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A Literature Review on Psychosocial Support for Disaster Responders: Qualitative Synthesis with Recommended Actions for Protecting and Promoting the Mental Health of Responders

1
Research Institute of Nursing Care for People and Community, University of Hyogo, 13-71 Kitaoji-cho, Akashi, Hyogo 673-8588, Japan
2
Graduate School of Health Sciences, Kobe University, 7-10-2 Tomogaoka, Suma-ku, Kobe, Hyogo 654-0142, Japan
3
Graduate School of Nursing Art and Science, University of Hyogo, 13-71 Kitaoji-cho, Akashi, Hyogo 673-8588, Japan
4
School of Nursing, Faculty of Health Sciences, Syarif Hidayatullah State Islamic University, Jl. Kertamukti No.5 Cireundeu CiputatTangerang Selatan, Banten 15419, Indonesia
*
Author to whom correspondence should be addressed.
Int. J. Environ. Res. Public Health 2020, 17(6), 2011; https://doi.org/10.3390/ijerph17062011
Received: 3 February 2020 / Revised: 16 March 2020 / Accepted: 16 March 2020 / Published: 18 March 2020
Little scientific evidence exists on ways to decrease the psychological stress experienced by disaster responders, or how to maintain and improve their mental health. In an effort to grasp the current state of research, we examined research papers, agency reports, the manuals of aid organisations, and educational materials, in both English and Japanese. Using MEDLINE, Ichushi-Web (Japanese search engine), Google Scholar, websites of the United Nations agencies, and the database of the Grants System for Japan’s Ministry of Health, Labour, and Welfare, 71 pertinent materials were identified, 49 of which were analysed. As a result, 55 actions were extracted that could potentially protect and improve the mental health of disaster responders, leading to specific recommendations. These include (1) during the pre-activity phase, enabling responders to anticipate stressful situations at a disaster site and preparing them to monitor their stress level; (2) during the activity phase, engaging in preventive measures against on-site stress; (3) using external professional support when the level of stress is excessive; and (4) after the disaster response, getting back to routines, sharing of experiences, and long-term follow-up. Our results highlighted the need to offer psychological support to disaster responders throughout the various phases of their duties. View Full-Text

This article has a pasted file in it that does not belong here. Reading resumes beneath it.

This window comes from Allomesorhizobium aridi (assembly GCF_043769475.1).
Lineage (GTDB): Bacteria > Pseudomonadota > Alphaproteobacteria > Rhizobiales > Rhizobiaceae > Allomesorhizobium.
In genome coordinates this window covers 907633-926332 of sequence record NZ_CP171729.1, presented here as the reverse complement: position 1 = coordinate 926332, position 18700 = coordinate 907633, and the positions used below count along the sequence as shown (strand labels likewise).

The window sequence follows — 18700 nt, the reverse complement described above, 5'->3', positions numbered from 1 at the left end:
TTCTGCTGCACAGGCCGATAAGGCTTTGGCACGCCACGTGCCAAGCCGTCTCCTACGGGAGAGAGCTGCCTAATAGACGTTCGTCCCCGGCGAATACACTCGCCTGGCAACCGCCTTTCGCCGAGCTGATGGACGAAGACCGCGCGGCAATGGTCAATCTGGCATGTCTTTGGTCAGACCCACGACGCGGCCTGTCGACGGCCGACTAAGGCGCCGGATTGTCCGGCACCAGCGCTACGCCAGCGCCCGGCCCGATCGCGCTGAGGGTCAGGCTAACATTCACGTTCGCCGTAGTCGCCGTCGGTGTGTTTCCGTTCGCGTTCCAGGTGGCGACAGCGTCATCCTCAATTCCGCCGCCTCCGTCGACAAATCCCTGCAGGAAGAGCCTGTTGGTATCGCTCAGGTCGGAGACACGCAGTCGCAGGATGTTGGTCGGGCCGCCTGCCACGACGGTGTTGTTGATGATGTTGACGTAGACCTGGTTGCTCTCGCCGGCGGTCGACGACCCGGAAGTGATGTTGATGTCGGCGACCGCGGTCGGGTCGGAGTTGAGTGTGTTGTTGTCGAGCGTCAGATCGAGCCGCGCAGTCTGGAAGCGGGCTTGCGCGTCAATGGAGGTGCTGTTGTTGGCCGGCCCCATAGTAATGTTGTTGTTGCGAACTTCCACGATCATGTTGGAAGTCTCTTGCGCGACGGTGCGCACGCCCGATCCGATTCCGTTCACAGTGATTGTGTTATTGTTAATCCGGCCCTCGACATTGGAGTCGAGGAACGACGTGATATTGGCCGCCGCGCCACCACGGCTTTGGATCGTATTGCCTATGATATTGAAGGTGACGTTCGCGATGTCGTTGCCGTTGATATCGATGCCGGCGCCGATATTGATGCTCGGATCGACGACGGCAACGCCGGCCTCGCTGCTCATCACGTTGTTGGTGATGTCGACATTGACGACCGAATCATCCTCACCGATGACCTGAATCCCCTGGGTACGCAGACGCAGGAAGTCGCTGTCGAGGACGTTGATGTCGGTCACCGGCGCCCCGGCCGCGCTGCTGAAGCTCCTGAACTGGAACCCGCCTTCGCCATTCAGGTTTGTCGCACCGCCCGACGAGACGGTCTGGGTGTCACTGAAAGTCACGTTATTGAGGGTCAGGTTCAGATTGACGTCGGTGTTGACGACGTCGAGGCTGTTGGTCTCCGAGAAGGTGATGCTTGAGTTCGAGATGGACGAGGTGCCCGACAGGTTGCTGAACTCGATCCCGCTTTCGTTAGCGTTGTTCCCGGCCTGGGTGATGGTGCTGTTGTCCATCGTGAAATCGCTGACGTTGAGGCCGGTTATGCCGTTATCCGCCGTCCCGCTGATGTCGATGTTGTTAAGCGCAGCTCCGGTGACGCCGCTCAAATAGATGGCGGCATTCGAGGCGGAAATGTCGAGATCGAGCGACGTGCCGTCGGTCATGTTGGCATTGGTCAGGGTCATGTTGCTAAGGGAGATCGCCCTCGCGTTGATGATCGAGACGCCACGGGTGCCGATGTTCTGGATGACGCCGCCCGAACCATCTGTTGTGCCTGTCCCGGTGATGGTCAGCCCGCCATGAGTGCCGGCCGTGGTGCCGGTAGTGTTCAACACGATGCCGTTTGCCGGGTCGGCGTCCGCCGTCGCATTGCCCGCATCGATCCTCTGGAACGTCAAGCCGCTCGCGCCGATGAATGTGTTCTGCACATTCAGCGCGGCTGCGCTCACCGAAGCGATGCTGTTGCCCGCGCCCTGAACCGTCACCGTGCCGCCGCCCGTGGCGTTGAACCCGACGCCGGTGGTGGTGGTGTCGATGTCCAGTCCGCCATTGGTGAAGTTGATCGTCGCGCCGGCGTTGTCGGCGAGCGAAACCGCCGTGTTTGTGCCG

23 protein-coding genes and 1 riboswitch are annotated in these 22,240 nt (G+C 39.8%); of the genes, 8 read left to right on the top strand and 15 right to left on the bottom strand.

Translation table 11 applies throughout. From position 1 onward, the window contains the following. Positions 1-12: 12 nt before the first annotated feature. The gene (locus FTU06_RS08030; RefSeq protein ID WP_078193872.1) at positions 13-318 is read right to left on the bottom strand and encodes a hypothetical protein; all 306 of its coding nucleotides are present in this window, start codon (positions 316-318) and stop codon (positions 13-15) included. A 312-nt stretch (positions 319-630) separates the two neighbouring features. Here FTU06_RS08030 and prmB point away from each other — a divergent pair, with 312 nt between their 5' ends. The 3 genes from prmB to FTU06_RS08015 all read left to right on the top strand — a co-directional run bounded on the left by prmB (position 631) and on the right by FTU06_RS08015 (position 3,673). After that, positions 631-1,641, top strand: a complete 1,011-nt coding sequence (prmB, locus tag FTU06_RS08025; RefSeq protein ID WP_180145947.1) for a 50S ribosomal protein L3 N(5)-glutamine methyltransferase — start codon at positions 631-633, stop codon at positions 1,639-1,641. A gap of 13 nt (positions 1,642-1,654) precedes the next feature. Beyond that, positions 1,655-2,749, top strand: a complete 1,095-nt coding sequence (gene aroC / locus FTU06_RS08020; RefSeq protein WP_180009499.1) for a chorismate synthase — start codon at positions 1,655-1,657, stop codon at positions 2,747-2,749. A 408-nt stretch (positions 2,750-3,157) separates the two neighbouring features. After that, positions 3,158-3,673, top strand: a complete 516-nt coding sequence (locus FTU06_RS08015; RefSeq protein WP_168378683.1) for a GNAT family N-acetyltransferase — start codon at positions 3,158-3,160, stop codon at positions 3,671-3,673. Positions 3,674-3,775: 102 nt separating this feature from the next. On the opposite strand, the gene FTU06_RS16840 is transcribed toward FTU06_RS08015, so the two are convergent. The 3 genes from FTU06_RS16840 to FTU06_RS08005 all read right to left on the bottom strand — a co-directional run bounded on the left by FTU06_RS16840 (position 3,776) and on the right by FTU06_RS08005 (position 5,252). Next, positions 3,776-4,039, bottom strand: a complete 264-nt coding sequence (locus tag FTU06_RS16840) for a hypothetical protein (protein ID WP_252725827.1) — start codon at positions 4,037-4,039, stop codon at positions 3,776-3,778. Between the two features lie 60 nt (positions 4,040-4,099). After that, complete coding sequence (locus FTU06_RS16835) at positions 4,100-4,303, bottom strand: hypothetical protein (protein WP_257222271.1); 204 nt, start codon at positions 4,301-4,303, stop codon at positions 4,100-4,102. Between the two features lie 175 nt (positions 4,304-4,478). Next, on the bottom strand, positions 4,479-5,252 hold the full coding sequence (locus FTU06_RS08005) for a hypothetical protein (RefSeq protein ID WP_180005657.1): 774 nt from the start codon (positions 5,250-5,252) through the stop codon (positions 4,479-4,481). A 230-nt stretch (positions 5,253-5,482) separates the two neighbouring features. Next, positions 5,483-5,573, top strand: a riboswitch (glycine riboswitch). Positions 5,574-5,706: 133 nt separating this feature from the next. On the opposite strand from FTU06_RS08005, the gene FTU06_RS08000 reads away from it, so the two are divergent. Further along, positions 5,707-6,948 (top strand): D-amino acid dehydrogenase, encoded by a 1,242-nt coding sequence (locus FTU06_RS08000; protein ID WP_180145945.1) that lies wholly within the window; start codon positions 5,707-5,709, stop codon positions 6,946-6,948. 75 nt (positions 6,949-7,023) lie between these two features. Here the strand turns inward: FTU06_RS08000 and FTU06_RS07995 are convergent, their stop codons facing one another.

Keywords: disaster responders; support; psychosocial; risk management disaster responders; support; psychosocial; risk management
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MDPI and ACS Style

Umeda, M.; Chiba, R.; Sasaki, M.; Agustini, E.N.; Mashino, S. A Literature Review on Psychosocial Support for Disaster Responders: Qualitative Synthesis with Recommended Actions for Protecting and Promoting the Mental Health of Responders. Int. J. Environ. Res. Public Health 2020, 17, 2011. https://doi.org/10.3390/ijerph17062011

AMA Style

Umeda M, Chiba R, Sasaki M, Agustini EN, Mashino S. A Literature Review on Psychosocial Support for Disaster Responders: Qualitative Synthesis with Recommended Actions for Protecting and Promoting the Mental Health of Responders. International Journal of Environmental Research and Public Health. 2020; 17(6):2011. https://doi.org/10.3390/ijerph17062011

Chicago/Turabian Style

Umeda, Maki; Chiba, Rie; Sasaki, Mie; Agustini, Eni N.; Mashino, Sonoe. 2020. "A Literature Review on Psychosocial Support for Disaster Responders: Qualitative Synthesis with Recommended Actions for Protecting and Promoting the Mental Health of Responders" Int. J. Environ. Res. Public Health 17, no. 6: 2011. https://doi.org/10.3390/ijerph17062011

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